In Crawford's Hamlet, the music isn't the only surprise. Costuming will also be all the rave; Eurotique, a boutique specializing in imported little treasures, donated the cast's seductive and stylish wardrobe. Imagine Ophelia going crazy in a velvet minidress with a low Guinevere neckline. And Hamlet in leather pants. As Crawford points out, the contemporary costuming is actually true to Shakespeare's form: "When Shakespeare [-era troupes] performed Julius Caesar, they didn't wear togas. They wore clothes of their own time period."
Hamlet is an exciting revenge tragedy that addresses the corrupting influence of power and the nature of betrayal, and this rendition remains true to the text. But the contemporary look helps put the play's themes into tighter focus, according to Crawford.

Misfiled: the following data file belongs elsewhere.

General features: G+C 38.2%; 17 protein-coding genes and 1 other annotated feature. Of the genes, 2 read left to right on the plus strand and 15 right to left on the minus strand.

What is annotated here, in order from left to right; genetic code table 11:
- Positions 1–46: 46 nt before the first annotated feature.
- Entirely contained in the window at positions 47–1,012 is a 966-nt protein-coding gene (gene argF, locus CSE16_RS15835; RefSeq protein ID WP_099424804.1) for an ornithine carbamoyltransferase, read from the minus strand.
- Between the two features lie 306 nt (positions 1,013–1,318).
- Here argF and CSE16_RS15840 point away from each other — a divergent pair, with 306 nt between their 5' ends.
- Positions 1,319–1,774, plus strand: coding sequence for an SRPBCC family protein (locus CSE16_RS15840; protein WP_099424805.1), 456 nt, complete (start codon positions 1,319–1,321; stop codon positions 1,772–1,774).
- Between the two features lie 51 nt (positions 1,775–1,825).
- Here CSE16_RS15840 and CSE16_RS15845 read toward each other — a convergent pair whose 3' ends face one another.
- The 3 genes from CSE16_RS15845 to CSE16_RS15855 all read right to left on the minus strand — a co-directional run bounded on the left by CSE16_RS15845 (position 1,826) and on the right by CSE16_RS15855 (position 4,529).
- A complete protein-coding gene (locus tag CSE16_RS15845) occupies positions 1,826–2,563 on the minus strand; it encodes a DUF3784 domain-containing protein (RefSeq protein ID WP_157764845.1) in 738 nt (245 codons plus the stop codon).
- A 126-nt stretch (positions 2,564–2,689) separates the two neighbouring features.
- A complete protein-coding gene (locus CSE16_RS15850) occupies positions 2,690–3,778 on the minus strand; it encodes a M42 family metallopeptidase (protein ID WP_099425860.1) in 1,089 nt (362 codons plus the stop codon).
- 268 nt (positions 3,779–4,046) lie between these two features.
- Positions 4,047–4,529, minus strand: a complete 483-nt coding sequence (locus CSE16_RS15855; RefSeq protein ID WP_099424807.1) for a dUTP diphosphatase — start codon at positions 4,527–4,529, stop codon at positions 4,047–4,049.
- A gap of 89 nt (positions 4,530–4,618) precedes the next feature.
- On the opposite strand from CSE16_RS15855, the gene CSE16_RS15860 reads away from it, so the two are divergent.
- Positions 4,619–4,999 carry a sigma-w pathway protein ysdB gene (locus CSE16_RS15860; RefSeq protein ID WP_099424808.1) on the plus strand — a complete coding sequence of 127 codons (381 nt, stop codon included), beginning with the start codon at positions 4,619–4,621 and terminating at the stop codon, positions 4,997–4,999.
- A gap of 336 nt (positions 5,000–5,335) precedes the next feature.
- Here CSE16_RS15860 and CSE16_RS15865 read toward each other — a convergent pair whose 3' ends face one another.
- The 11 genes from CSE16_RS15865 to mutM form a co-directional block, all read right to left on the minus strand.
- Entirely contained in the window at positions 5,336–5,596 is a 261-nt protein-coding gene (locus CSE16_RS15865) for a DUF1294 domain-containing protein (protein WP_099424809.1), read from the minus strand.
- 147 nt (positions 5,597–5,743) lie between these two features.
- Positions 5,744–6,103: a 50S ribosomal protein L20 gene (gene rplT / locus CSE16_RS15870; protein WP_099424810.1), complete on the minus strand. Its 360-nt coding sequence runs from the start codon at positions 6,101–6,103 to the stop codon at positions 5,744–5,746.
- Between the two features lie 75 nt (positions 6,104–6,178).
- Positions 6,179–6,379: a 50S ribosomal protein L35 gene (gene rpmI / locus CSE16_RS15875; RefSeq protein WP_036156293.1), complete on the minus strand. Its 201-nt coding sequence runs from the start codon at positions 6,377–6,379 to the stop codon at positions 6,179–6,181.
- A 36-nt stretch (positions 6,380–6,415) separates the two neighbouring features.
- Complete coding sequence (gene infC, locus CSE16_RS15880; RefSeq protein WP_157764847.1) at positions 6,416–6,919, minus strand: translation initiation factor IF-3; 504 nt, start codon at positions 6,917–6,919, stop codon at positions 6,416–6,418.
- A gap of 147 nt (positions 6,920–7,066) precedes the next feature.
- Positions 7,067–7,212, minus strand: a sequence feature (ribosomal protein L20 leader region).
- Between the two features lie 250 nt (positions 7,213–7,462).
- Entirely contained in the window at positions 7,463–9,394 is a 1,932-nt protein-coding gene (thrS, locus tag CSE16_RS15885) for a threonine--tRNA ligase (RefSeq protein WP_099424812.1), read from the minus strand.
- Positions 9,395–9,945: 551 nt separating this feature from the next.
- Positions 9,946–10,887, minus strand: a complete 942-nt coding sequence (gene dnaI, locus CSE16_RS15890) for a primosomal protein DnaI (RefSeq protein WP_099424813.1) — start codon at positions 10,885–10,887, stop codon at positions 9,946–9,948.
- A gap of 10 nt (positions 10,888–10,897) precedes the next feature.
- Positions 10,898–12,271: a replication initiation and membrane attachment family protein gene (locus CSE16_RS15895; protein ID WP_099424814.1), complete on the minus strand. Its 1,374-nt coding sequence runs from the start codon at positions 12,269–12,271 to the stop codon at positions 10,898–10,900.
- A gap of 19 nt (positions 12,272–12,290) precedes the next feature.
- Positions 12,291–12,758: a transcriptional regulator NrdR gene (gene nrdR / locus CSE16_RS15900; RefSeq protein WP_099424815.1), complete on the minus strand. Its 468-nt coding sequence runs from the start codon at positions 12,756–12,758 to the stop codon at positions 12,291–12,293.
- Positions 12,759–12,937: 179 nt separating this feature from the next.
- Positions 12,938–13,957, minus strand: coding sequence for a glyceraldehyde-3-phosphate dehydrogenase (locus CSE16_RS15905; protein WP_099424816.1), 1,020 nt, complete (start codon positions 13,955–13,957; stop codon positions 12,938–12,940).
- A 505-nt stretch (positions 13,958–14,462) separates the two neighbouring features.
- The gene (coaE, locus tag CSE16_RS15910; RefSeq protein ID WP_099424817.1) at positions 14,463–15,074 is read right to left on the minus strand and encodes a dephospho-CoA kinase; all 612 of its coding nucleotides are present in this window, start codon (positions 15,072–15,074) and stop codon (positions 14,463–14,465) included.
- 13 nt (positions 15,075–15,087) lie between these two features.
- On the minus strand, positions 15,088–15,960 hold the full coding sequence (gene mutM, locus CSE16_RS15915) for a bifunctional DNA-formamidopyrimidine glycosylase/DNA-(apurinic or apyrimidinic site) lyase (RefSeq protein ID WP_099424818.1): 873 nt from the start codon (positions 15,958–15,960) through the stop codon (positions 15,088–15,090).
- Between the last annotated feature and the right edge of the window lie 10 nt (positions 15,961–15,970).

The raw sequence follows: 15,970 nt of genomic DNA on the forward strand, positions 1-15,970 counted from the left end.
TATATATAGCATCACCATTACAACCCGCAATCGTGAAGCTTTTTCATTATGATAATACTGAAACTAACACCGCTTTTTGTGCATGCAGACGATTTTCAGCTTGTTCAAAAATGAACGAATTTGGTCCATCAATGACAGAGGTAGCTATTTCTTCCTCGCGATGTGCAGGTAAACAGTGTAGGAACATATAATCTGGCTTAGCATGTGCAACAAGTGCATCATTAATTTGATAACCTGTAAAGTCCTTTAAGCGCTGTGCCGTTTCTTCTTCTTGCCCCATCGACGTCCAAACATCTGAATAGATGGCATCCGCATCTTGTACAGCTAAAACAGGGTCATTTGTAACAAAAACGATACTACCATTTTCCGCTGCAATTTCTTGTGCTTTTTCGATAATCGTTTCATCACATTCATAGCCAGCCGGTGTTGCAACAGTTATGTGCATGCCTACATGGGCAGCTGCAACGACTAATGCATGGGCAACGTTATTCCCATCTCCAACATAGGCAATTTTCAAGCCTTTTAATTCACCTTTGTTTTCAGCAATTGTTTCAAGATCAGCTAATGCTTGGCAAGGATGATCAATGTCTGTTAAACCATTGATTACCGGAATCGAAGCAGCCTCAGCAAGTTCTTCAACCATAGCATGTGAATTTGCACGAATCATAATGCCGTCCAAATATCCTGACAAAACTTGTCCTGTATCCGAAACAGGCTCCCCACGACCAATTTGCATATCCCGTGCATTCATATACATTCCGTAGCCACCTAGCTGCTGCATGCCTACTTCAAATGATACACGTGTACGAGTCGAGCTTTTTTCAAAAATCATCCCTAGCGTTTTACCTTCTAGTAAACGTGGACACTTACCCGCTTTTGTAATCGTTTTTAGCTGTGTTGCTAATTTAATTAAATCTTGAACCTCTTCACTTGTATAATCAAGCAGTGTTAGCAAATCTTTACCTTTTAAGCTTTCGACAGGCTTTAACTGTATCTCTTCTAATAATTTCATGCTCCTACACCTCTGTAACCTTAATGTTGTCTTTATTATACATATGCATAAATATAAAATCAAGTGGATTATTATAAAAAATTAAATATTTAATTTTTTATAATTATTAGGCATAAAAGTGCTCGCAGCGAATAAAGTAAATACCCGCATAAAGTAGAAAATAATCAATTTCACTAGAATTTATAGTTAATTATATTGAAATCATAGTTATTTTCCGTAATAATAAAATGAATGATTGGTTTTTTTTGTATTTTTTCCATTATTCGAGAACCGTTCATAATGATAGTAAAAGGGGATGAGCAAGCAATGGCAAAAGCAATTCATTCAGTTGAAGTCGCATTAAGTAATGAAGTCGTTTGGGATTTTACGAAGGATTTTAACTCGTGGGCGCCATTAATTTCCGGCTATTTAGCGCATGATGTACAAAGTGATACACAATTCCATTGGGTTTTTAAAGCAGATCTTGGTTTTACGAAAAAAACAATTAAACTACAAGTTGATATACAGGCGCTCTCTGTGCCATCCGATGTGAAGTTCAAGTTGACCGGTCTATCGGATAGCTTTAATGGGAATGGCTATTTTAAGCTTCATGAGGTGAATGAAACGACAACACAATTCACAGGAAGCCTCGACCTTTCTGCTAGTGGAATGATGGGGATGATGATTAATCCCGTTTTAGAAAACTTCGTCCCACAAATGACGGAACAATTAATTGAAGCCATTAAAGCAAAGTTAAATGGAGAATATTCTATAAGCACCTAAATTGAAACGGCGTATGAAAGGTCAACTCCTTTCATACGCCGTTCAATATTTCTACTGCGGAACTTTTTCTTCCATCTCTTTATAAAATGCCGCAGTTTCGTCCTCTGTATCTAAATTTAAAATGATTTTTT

The setting, too, will be contemporary metropolitan, and the casting features some interesting gender bending. Rosencrantz and Guildenstern, for example, are cast as women -- old lovers from college. And Ophelia's role might play out just a bit more sexually. We'll just wait to see what happens in the bed-tousling scene with Mom.
The music and costume innovations add dimension, but don't worry, this is still the Hamlet we love to watch hate himself. And what could be more fitting in a town called Jupiter -- named after the Roman god who was both the brother and husband of the goddess Juno -- than a Hamlet who thrashes and wrestles with his oedipal obsessions to cathartic dance music?